The Social Democrats will commit to reducing the student contribution charge by €1,000 as part of their general election manifesto, which is due to be launched this morning. They will also propose the reintroduction of maintenance grants for postgraduate students.
The reduction will come about “during the lifetime of the next Government”, according to the manifesto document, a copy of which was obtained by The University Times – bringing it below €2,000 and “to the level of the Dutch system”.
The party, which will face the first national electoral contest since its foundation in the coming weeks, aims to “drive access and quality in education”, and will “address the chronic underfunding” of third level, according to the document.
Their proposals outline that the decrease in the student contribution will be matched by exchequer funding, with the party promising to progressively increase such funding to achieve average EU levels. This also suggests that the party would ignore the report of the government higher education funding working group which, The University Times revealed last month, will put forward a €4,000 student contribution charge, an income-contingent loan scheme and the abolition of maintenance grants as part of its main recommendation. The working group, known as the Cassells working group, is not mentioned in the manifesto document.
The manifesto also commits the party to providing “universal equality of opportunity” in access to higher education, proposing a series of reforms of the maintenance grant scheme to taper funds more effectively. Continued investment in access programmes to ensure a broad spectrum of backgrounds are represented at third level also features among the party’s priorities.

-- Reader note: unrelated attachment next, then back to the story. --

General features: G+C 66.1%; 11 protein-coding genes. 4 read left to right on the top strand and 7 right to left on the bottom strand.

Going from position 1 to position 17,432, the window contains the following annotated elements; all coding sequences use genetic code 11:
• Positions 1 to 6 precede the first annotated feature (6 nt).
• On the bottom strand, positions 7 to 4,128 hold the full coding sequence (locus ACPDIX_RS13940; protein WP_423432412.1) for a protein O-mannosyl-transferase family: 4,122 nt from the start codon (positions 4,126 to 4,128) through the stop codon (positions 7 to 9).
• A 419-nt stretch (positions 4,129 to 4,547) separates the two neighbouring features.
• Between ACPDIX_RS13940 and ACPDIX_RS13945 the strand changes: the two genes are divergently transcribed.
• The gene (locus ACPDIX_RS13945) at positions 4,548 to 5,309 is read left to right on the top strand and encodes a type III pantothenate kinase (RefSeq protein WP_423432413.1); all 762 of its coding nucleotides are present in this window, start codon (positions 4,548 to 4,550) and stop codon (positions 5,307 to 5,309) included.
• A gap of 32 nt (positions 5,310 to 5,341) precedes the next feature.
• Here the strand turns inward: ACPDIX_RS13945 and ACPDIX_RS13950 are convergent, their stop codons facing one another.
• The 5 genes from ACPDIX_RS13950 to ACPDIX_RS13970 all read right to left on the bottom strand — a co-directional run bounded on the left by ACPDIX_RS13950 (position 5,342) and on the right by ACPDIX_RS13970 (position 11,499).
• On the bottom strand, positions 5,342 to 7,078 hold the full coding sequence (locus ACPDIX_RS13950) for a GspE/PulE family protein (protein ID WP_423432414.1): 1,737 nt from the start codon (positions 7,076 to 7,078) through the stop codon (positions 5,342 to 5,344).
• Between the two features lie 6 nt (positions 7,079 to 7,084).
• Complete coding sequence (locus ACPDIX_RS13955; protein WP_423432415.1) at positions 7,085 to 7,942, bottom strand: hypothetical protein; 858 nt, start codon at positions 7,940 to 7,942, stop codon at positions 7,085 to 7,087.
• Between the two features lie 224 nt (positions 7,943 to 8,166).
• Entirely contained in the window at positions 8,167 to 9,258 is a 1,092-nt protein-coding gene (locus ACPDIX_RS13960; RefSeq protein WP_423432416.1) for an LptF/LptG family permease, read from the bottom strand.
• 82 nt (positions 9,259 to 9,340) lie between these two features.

The Social Democrats will also outline a number of structural proposals for higher education. They emphasise a need for greater autonomy for universities combined with some mechanism for rendering third-level authorities accountable for performance goals. In addition, the manifesto will reveal plans for new apprenticeship programmes and other advanced, but non-academic qualifications.
Similar policies emerge in the party’s proposals for primary and secondary education, with plans to see state funding in the form of capitation grants restored to 2010 level, with funding for all schoolbooks, transport and classroom materials also to be implemented. Renewed investment in special needs assistants, continuous professional development and training of teachers, and an emphasis on basic literacy and numeracy skills and information technology will also feature in the manifesto.
On Wednesday, the Labour Party committed to reducing the student contribution charge by €500 within the first year of the next government. Before the last general election, in a dramatic pledge outside Trinity’s Front Gate, Labour promised to freeze the charge at €1,500. Several months later, they reneged on the promise, bringing into force a series of planned increases that led to the current €3,000 charge.
The Social Democrats will launch their manifesto at 11am on O’Connell Street this morning.